"On the part of his majesty, the king of England, yes, your eminence."

"You speak very good French for an Englishman, monsieur," said Mazarin,
graciously, looking through his fingers at the Holy Ghost, Garter, and
Golden Fleece, but more particularly at the face of the messenger.

"I am not an Englishman, but a Frenchman, monsieur le cardinal," replied

"It is remarkable that the king of England should choose a Frenchman for
his ambassador; it is an excellent augury. Your name, monsieur, if you

"Comte de la Fere," replied Athos, bowing more slightly than the
ceremonial and pride of the all-powerful minister required.

Mazarin bent his shoulders, as if to say: -

"I do not know that name."

Athos did not alter his carriage.

"And you come, monsieur," continued Mazarin, "to tell me - "

"I come on the part of his majesty the king of Great Britain to announce
to the king of France" - Mazarin frowned - "to announce to the king of
France," continued Athos, imperturbably, "the happy restoration of his
majesty Charles II. to the throne of his ancestors."

This shade did not escape his cunning eminence. Mazarin was too much
accustomed to mankind, not to see in the cold and almost haughty
politeness of Athos, an index of hostility, which was not of the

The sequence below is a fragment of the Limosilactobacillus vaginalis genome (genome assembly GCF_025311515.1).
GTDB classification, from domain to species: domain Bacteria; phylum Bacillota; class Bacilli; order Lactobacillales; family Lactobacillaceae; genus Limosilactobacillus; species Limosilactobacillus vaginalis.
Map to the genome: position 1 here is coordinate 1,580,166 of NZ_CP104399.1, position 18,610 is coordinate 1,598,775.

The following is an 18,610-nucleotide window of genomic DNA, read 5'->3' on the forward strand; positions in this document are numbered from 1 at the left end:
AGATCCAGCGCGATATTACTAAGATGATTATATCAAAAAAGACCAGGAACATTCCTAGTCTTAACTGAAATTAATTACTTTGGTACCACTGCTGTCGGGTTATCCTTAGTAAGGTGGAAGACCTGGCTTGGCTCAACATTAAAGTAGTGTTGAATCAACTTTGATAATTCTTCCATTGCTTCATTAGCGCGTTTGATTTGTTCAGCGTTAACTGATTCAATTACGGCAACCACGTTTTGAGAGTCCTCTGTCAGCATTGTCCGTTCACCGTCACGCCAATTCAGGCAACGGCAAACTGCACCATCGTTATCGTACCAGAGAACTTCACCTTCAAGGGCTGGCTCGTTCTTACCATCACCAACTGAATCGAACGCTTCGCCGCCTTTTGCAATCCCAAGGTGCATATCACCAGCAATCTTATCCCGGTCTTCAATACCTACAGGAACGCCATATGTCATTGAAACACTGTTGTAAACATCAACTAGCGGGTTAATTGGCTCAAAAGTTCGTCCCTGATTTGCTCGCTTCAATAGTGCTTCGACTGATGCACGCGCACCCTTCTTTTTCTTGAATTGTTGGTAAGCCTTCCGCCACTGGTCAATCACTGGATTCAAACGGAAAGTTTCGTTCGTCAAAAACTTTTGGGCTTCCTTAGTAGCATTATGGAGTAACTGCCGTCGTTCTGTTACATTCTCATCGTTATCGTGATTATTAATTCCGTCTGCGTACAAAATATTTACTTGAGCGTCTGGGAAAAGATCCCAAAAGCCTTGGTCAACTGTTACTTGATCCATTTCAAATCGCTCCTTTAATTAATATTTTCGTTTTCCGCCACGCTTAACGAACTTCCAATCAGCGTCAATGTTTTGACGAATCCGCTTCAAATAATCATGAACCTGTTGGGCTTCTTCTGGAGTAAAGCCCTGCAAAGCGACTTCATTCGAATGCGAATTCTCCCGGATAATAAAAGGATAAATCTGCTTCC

temperature of that hot-house called a court.

"You have powers, I suppose?" asked Mazarin, in a short, querulous tone.

"Yes, monseigneur." And the word "monseigneur" came so painfully from
the lips of Athos that it might be said it skinned them.

Athos took from an embroidered velvet bag which he carried under his
doublet a dispatch. The cardinal held out his hand for it. "Your
pardon, monseigneur," said Athos. "My dispatch is for the king."

"Since you are a Frenchman, monsieur, you ought to know the position of a
prime minister at the court of France."

"There was a time," replied Athos, "when I occupied myself with the
importance of prime ministers; but I have formed, long ago, a resolution
to treat no longer with any but the king."

"Then, monsieur," said Mazarin, who began to be irritated, "you will
neither see the minister nor the king."

Mazarin rose. Athos replaced his dispatch in its bag, bowed gravely, and
made several steps towards the door. This coolness exasperated Mazarin.
"What strange diplomatic proceedings are these!" cried he. "Have we
returned to the times when Cromwell sent us bullies in the guise of
_charges d'affaires?_ You want nothing, monsieur, but the steel cap on
your head, and a Bible at your girdle."

"Monsieur," said Athos, dryly, "I have never had, as you have, the
advantage of treating with Cromwell; and I have only seen his _charges
d'affaires_ sword in hand; I am therefore ignorant of how he treated with
prime ministers. As for the king of England, Charles II., I know that
when he writes to his majesty King Louis XIV., he does not write to his
eminence the Cardinal Mazarin. I see no diplomacy in that distinction."

"Ah!" cried Mazarin, raising his attenuated hand, and striking his head,
"I remember now!" Athos looked at him in astonishment. "Yes, that is
it!" said the cardinal, continuing to look at his interlocutor; "yes,
that is certainly it. I know you now, monsieur. Ah! _diavolo!_ I am no
longer astonished."

"In fact, I was astonished that, with your eminence's excellent memory,"
replied Athos, smiling, "you had not recognized me before."

"Always refractory and grumbling - monsieur - monsieur - What do they
call you? Stop - a name of a river - Potamos; no - the name of an island
- Naxos; no, _per Giove!_ - the name of a mountain - Athos! now I have